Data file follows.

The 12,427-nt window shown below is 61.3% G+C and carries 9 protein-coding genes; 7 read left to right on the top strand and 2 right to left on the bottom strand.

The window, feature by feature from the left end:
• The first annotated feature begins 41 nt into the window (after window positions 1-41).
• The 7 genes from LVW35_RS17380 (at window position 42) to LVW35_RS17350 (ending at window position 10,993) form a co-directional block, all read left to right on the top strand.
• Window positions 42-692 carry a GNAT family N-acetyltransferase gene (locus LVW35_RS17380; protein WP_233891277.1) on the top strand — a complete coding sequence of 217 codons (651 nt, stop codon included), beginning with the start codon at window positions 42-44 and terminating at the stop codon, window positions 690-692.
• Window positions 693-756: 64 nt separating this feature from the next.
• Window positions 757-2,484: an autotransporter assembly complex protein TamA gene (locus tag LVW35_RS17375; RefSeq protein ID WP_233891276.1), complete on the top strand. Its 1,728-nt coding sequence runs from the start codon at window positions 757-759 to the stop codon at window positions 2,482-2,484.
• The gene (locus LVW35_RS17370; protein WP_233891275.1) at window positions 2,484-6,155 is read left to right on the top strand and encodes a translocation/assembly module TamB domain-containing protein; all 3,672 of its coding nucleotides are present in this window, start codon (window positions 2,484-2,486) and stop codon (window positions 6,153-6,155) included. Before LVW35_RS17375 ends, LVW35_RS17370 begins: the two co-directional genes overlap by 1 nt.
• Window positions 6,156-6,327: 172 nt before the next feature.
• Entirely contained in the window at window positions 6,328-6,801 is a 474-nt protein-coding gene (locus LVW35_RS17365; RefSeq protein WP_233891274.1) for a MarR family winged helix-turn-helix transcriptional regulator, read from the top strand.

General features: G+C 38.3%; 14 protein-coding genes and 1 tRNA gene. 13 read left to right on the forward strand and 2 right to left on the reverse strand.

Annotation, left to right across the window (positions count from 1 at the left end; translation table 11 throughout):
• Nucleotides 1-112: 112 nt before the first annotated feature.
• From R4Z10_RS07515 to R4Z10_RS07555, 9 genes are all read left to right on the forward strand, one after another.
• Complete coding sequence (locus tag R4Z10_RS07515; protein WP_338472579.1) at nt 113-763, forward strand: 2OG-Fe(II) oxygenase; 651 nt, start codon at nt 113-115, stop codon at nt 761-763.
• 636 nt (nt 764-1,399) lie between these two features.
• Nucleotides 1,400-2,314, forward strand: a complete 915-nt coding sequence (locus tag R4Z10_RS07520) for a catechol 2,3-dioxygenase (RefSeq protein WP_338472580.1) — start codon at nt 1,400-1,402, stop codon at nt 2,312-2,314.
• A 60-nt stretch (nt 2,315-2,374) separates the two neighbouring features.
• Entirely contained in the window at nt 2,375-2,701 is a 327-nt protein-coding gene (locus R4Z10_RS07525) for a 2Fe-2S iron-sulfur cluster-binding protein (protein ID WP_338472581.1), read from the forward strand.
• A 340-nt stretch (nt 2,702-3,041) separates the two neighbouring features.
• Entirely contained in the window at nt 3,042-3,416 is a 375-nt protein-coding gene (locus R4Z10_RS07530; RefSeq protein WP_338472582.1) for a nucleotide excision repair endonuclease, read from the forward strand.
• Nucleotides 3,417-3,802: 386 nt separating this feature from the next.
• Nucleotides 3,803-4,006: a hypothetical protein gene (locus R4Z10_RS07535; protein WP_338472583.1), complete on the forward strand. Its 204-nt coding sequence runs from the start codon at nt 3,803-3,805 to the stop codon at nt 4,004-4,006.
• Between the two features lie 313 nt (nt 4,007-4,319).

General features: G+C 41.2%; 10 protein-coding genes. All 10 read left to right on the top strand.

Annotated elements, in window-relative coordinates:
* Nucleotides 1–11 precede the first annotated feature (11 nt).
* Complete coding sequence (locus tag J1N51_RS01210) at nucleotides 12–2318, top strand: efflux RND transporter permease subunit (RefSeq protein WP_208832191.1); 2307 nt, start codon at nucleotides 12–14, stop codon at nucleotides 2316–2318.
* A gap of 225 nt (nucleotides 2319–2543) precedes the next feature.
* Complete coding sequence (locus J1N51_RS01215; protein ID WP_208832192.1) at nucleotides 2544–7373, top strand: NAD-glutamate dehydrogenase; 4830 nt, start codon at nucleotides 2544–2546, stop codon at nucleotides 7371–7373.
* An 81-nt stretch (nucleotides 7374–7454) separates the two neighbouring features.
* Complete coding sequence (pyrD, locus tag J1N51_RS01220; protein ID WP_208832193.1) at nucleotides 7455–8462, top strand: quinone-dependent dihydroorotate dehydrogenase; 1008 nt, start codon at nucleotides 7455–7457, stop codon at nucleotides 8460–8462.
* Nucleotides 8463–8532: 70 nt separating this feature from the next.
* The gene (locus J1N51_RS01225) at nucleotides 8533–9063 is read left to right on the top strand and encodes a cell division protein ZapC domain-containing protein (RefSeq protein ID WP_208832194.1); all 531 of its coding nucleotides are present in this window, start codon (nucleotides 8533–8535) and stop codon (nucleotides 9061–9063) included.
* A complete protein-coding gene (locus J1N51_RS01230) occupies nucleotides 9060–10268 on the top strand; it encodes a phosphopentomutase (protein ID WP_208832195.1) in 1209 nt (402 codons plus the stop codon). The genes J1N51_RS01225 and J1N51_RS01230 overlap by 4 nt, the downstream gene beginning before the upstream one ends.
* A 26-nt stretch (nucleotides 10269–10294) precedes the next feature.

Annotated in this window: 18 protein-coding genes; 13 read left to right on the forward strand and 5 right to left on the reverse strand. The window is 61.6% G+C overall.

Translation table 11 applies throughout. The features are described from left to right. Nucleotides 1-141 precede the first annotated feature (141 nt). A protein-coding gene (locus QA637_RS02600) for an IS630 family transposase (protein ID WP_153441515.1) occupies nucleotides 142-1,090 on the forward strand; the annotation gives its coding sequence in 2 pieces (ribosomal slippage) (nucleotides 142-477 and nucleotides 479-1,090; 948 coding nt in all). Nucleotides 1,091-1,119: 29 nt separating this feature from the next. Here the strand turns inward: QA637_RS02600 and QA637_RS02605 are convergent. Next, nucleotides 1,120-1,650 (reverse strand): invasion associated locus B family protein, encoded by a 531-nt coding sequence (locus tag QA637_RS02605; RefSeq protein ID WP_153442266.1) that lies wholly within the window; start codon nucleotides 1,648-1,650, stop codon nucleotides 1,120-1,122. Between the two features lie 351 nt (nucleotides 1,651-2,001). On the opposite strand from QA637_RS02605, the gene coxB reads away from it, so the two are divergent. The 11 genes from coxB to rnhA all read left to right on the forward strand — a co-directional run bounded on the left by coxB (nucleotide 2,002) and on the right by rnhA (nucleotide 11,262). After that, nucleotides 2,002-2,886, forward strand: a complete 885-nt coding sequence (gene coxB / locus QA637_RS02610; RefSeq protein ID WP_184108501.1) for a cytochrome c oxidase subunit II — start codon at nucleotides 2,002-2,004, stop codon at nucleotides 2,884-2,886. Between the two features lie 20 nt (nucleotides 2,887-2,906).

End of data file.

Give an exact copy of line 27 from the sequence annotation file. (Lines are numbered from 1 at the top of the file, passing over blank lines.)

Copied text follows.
* Nucleotides 1–11 precede the first annotated feature (11 nt).